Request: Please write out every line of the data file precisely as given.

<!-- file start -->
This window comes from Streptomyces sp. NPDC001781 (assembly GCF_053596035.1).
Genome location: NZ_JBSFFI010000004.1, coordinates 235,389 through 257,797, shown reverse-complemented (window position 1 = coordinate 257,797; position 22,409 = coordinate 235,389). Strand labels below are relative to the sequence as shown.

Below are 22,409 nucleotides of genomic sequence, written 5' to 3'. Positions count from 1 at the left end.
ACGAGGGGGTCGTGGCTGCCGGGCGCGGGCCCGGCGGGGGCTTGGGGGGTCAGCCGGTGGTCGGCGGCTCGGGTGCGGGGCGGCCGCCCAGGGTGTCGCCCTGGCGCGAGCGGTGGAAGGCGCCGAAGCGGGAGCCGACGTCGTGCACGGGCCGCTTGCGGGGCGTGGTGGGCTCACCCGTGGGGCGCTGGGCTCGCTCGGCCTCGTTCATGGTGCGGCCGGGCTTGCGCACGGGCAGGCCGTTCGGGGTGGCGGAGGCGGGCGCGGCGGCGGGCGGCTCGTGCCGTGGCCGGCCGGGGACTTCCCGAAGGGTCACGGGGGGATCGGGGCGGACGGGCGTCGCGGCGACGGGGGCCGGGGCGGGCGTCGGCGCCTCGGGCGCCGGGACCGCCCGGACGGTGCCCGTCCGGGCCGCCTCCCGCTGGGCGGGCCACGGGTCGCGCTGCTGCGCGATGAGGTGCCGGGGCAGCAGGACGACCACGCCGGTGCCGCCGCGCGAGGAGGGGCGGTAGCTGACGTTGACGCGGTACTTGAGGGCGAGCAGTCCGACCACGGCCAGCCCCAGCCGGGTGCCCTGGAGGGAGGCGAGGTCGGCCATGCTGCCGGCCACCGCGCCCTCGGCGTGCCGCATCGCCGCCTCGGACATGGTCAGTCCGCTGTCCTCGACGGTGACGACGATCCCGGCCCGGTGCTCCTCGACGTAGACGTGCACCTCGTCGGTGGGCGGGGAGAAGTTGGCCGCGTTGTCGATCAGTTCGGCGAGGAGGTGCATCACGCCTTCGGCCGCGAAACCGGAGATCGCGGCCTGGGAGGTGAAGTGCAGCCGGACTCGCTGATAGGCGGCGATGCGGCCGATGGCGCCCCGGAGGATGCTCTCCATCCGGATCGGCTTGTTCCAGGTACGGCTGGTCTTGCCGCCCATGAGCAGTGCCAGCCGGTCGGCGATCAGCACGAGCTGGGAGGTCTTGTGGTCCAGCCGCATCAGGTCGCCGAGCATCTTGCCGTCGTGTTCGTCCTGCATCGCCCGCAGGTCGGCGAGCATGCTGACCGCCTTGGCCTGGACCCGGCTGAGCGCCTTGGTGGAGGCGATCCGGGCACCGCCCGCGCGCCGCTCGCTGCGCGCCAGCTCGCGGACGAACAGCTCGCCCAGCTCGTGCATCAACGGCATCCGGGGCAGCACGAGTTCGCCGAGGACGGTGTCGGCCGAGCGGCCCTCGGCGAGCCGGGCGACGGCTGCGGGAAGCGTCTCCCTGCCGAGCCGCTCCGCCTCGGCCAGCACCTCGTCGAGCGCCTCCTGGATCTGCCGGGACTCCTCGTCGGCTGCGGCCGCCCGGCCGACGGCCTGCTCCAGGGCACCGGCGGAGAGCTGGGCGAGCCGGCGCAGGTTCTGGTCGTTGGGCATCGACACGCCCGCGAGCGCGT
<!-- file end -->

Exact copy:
This window comes from Streptomyces sp. NPDC001781 (assembly GCF_053596035.1).
Genome location: NZ_JBSFFI010000004.1, coordinates 235,389 through 257,797, shown reverse-complemented (window position 1 = coordinate 257,797; position 22,409 = coordinate 235,389). Strand labels below are relative to the sequence as shown.

Below are 22,409 nucleotides of genomic sequence, written 5' to 3'. Positions count from 1 at the left end.
ACGAGGGGGTCGTGGCTGCCGGGCGCGGGCCCGGCGGGGGCTTGGGGGGTCAGCCGGTGGTCGGCGGCTCGGGTGCGGGGCGGCCGCCCAGGGTGTCGCCCTGGCGCGAGCGGTGGAAGGCGCCGAAGCGGGAGCCGACGTCGTGCACGGGCCGCTTGCGGGGCGTGGTGGGCTCACCCGTGGGGCGCTGGGCTCGCTCGGCCTCGTTCATGGTGCGGCCGGGCTTGCGCACGGGCAGGCCGTTCGGGGTGGCGGAGGCGGGCGCGGCGGCGGGCGGCTCGTGCCGTGGCCGGCCGGGGACTTCCCGAAGGGTCACGGGGGGATCGGGGCGGACGGGCGTCGCGGCGACGGGGGCCGGGGCGGGCGTCGGCGCCTCGGGCGCCGGGACCGCCCGGACGGTGCCCGTCCGGGCCGCCTCCCGCTGGGCGGGCCACGGGTCGCGCTGCTGCGCGATGAGGTGCCGGGGCAGCAGGACGACCACGCCGGTGCCGCCGCGCGAGGAGGGGCGGTAGCTGACGTTGACGCGGTACTTGAGGGCGAGCAGTCCGACCACGGCCAGCCCCAGCCGGGTGCCCTGGAGGGAGGCGAGGTCGGCCATGCTGCCGGCCACCGCGCCCTCGGCGTGCCGCATCGCCGCCTCGGACATGGTCAGTCCGCTGTCCTCGACGGTGACGACGATCCCGGCCCGGTGCTCCTCGACGTAGACGTGCACCTCGTCGGTGGGCGGGGAGAAGTTGGCCGCGTTGTCGATCAGTTCGGCGAGGAGGTGCATCACGCCTTCGGCCGCGAAACCGGAGATCGCGGCCTGGGAGGTGAAGTGCAGCCGGACTCGCTGATAGGCGGCGATGCGGCCGATGGCGCCCCGGAGGATGCTCTCCATCCGGATCGGCTTGTTCCAGGTACGGCTGGTCTTGCCGCCCATGAGCAGTGCCAGCCGGTCGGCGATCAGCACGAGCTGGGAGGTCTTGTGGTCCAGCCGCATCAGGTCGCCGAGCATCTTGCCGTCGTGTTCGTCCTGCATCGCCCGCAGGTCGGCGAGCATGCTGACCGCCTTGGCCTGGACCCGGCTGAGCGCCTTGGTGGAGGCGATCCGGGCACCGCCCGCGCGCCGCTCGCTGCGCGCCAGCTCGCGGACGAACAGCTCGCCCAGCTCGTGCATCAACGGCATCCGGGGCAGCACGAGTTCGCCGAGGACGGTGTCGGCCGAGCGGCCCTCGGCGAGCCGGGCGACGGCTGCGGGAAGCGTCTCCCTGCCGAGCCGCTCCGCCTCGGCCAGCACCTCGTCGAGCGCCTCCTGGATCTGCCGGGACTCCTCGTCGGCTGCGGCCGCCCGGCCGACGGCCTGCTCCAGGGCACCGGCGGAGAGCTGGGCGAGCCGGCGCAGGTTCTGGTCGTTGGGCATCGACACGCCCGCGAGCGCGT